News organizations were quick to trumpet the recent findings of a small study suggesting that “magic mushrooms” could be part of a breakthrough treatment for alcoholism. It’s no wonder. Every year, alcohol abuse kills more than 140,000 Americans and affects millions more, with a steep increase in deaths in recent years, according to data published by the Centers for Disease Control and Prevention on Nov. 4. But excitement about the psilocybin study also raises a question: Why aren’t there more medical treatments for such an obviously devastating problem? (Ellison, 11/6)
NBC News: FDA Advises Parents Not To Use Infant Head Shaping Pillows
Parents should not use infant head shaping pillows to change a baby’s head shape or symmetry, the Food and Drug Administration advised on Thursday. (Lenthang, 11/4)
NPR: National Park Service Asks Visitors Stop Licking Toxic Toads
The toad, also known as the Colorado river toad, is about seven inches in size and carries a weak, low-pitched ribbit sound. But the creature is far from harmless. Sonoran desert toads secrete a potent toxin that can make people sick if they touch it or get the poison in their mouth, according to the National Park Service. (Kim, 11/6)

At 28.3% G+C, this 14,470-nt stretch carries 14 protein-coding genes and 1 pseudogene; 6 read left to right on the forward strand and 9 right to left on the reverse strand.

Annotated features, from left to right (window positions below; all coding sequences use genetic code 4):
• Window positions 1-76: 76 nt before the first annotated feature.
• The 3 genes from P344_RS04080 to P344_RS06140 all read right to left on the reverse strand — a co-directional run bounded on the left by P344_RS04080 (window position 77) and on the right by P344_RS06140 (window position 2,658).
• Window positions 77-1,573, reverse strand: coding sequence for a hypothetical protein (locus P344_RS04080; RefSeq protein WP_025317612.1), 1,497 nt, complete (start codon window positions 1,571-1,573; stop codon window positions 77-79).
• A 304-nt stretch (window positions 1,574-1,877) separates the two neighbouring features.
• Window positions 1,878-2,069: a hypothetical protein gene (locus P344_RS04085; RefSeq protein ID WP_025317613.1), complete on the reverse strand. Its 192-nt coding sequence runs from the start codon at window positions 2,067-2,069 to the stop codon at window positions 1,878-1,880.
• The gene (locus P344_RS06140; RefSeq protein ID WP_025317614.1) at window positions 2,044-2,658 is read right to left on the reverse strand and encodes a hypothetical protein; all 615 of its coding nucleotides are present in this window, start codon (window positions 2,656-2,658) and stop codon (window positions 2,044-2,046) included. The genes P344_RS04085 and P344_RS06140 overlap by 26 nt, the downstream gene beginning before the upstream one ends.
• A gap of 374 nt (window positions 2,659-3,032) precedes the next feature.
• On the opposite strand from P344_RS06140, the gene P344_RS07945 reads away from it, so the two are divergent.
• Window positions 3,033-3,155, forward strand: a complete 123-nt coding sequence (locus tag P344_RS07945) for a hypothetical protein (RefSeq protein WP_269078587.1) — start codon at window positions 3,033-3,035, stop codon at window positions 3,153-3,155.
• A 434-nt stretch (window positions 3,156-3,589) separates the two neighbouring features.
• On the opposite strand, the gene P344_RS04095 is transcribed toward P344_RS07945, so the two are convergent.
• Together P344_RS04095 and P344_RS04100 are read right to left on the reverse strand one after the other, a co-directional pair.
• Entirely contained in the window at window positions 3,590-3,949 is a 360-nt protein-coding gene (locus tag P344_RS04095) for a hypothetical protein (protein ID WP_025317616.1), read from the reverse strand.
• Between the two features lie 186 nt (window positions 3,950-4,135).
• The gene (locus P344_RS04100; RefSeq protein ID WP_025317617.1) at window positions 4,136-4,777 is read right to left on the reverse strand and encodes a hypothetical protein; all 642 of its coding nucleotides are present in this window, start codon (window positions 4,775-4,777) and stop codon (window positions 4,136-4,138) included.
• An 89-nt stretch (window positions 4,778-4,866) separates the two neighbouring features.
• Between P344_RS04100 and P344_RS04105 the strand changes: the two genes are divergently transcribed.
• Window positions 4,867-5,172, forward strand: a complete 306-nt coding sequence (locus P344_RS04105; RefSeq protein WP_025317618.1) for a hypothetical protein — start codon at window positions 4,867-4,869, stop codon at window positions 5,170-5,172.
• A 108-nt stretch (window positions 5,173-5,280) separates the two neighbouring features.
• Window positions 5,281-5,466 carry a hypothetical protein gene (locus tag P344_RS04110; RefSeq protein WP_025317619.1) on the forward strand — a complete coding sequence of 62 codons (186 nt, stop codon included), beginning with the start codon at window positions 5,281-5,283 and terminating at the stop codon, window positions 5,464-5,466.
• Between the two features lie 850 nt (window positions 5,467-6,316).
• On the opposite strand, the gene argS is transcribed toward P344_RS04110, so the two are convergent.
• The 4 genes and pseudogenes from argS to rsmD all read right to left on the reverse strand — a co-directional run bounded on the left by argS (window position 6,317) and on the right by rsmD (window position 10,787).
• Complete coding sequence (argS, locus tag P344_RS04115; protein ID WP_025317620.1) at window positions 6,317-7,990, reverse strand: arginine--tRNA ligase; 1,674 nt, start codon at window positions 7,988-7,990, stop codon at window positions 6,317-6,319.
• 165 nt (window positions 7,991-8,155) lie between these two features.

NBC News: Highly Processed Foods Are Linked To Early Death, Study Finds
A study published Monday in the American Journal of Preventive Medicine estimated that in 2019, the deaths of around 57,000 Brazilian people between the ages of 30 and 69 were attributable to the consumption of ultra-processed food. That amounts to more than 10% of annual premature deaths in Brazil among that age group. (Bendix, 11/7)
Fox News: Non-Stick Pans Could Release Millions Of Microplastic Particles In Possible 'Health Concern,' Study Says 
Non-stick pots could be releasing millions of tiny plastic particles as users are cooking or washing. (Musto, 11/5)
AP: Pope Calls Female Genital Mutilation A Crime That Must Stop
Pope Francis called female genital mutilation a “crime” on Sunday and said the fight for women’s rights, equality and opportunity must continue for the good of society. “How is it that today in the world we cannot stop the tragedy of infibulation of young girls?” he asked, referring to the ritual cutting of a girls’ external genitalia. “This is terrible that today there is a practice that humanity isn’t able to stop. It’s a crime. It’s a criminal act!” (Winfield, 11/6)